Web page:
No 5 | Company name: HDFC Asset Management Company | Market Cap: Rs 61,469 crore | Price return: 101% (Image: PTI)
The uncertainty surrounding HDFC Mutual Fund’s proposed listing may soon be over as the company is likely to file a consent plea with Securities and Exchange Board of India in a case pertaining to alleged front running of trades by an ex-employee and violation of securities laws, a source told Moneycontrol.
Under the consent mechanism, parties facing charges of securities law violations can settle the matter without admitting or denying wrongdoing, typically by paying a fee.
Filing of the consent plea could expedite clearances required for HDFC AMC’s public offer.
SEBI had halted proceedings for the initial public offer (IPO) after HDMC AMC filed its draft red herring prospectus on March 15. In its DRHP, the company had mentioned that it is “involved in an investigation initiated by SEBI with regard to alleged front-running and violation of securities laws”.
SEBI carried out an investigation into the alleged front-running of trade orders of HDFC Mutual Fund by a certain set of persons on the basis of information provided by Nilesh Kapadia, formerly a dealer [in equities].
“In July 24, 2014, amongst other things, prohibited Nilesh Kapadia and certain other accused persons from accessing the securities market, or buying, selling or otherwise dealing in securities, for a period of ten years for violation of the SEBI (Prohibition of Fraudulent and Unfair Trade Practices Relating to Securities Market) Regulations, 2003. No directions were issued against the Trustee Company, our Company or our Managing Director in SEBI's orders dated July 24, 2014, and January 15, 2016,” HDFC AMC said in its IPO paper.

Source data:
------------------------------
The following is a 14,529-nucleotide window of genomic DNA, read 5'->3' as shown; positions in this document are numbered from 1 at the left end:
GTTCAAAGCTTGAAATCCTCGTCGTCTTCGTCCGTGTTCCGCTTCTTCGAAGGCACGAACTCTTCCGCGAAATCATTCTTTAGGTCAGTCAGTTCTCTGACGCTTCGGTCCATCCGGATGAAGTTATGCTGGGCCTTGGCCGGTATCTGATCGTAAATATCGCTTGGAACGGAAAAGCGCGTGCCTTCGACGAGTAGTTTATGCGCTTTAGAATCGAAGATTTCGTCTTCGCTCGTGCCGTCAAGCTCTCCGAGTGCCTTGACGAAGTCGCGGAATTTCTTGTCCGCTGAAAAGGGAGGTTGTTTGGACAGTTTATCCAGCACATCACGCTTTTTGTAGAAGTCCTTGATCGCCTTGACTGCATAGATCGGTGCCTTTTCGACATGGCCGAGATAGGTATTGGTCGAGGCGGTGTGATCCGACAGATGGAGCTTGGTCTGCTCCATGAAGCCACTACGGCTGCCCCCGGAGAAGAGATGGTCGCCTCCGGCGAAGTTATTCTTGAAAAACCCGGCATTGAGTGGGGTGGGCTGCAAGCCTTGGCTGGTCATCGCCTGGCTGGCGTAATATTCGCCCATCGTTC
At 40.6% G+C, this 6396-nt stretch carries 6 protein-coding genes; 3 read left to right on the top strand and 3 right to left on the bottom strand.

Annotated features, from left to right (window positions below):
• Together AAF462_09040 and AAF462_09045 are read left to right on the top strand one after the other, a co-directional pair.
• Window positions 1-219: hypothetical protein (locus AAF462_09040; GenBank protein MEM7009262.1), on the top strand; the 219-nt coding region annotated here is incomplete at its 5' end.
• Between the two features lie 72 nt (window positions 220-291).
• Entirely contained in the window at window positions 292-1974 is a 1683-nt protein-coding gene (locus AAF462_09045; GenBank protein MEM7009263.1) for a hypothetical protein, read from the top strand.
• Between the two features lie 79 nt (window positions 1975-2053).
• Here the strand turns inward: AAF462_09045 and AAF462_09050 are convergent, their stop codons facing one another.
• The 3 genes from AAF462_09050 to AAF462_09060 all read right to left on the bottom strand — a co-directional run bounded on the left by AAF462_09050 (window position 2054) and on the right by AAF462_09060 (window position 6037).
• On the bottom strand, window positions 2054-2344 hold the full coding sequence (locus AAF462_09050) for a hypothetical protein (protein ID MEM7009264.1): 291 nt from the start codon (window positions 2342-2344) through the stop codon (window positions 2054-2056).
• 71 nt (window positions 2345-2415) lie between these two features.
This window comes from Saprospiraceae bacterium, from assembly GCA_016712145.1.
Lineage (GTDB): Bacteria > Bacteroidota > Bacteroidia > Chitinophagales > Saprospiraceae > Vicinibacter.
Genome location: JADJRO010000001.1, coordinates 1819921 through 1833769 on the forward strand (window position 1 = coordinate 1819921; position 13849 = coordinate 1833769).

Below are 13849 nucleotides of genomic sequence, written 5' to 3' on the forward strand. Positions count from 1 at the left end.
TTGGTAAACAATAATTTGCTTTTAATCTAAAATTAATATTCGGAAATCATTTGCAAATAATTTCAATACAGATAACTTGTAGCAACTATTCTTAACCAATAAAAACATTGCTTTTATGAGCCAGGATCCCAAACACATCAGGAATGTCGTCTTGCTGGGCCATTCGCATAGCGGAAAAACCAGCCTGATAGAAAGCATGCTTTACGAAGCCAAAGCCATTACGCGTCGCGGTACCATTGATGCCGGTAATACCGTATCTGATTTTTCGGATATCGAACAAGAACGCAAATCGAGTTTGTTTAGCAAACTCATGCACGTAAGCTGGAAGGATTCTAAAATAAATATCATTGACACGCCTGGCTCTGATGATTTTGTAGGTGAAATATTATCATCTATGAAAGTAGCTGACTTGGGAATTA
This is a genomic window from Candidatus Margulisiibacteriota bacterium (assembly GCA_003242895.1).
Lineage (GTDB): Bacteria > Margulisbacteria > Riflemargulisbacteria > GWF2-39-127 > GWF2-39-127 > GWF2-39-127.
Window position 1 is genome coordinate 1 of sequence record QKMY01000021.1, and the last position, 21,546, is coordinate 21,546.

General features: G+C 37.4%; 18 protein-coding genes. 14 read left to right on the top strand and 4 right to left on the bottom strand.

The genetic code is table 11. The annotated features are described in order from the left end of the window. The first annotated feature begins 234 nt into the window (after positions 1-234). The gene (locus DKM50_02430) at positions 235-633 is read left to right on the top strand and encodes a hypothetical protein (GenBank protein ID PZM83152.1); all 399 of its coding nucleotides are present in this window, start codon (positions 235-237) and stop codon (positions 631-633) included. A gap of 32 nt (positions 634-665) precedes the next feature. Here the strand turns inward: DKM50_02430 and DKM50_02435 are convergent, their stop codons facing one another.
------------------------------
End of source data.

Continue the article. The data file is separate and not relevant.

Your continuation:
“Our company deposited the total amount of losses suffered by the investors during the period November 2001 to September 2007, aggregating to Rs 6.96 crore, as determined by SEBI, in a segregated bank account maintained with the Trustee Company. Our Company has thereafter compensated the concerned investors in accordance with the aforementioned directions issued by SEBI.”
Front-running refers to the illegal activity of a person in the know of a large impending institutional transaction who does the trade himself first. Large transactions typically tend to move prices of securities benefiting front-runners.
The company did not respond despite several attempts to reach it on phone.